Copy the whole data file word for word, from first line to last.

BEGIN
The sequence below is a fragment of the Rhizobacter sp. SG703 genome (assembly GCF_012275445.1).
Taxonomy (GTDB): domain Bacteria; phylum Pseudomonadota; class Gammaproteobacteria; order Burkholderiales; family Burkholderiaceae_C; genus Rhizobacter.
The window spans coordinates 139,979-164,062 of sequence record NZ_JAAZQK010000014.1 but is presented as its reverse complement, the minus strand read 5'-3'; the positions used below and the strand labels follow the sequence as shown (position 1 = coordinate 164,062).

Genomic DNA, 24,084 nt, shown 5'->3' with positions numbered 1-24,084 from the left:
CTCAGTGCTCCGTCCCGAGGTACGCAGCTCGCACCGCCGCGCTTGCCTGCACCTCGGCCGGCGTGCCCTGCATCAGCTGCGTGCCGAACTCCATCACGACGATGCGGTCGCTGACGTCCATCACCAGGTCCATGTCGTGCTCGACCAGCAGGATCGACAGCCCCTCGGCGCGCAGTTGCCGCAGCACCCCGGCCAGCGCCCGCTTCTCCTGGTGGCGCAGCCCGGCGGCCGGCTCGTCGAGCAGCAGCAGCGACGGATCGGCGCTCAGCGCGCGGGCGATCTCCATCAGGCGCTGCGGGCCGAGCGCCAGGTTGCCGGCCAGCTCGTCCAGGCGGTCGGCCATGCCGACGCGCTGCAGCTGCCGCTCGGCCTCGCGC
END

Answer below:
The sequence below is a fragment of the Rhizobacter sp. SG703 genome (assembly GCF_012275445.1).
Taxonomy (GTDB): domain Bacteria; phylum Pseudomonadota; class Gammaproteobacteria; order Burkholderiales; family Burkholderiaceae_C; genus Rhizobacter.
The window spans coordinates 139,979-164,062 of sequence record NZ_JAAZQK010000014.1 but is presented as its reverse complement, the minus strand read 5'-3'; the positions used below and the strand labels follow the sequence as shown (position 1 = coordinate 164,062).

Genomic DNA, 24,084 nt, shown 5'->3' with positions numbered 1-24,084 from the left:
CTCAGTGCTCCGTCCCGAGGTACGCAGCTCGCACCGCCGCGCTTGCCTGCACCTCGGCCGGCGTGCCCTGCATCAGCTGCGTGCCGAACTCCATCACGACGATGCGGTCGCTGACGTCCATCACCAGGTCCATGTCGTGCTCGACCAGCAGGATCGACAGCCCCTCGGCGCGCAGTTGCCGCAGCACCCCGGCCAGCGCCCGCTTCTCCTGGTGGCGCAGCCCGGCGGCCGGCTCGTCGAGCAGCAGCAGCGACGGATCGGCGCTCAGCGCGCGGGCGATCTCCATCAGGCGCTGCGGGCCGAGCGCCAGGTTGCCGGCCAGCTCGTCCAGGCGGTCGGCCATGCCGACGCGCTGCAGCTGCCGCTCGGCCTCGCGC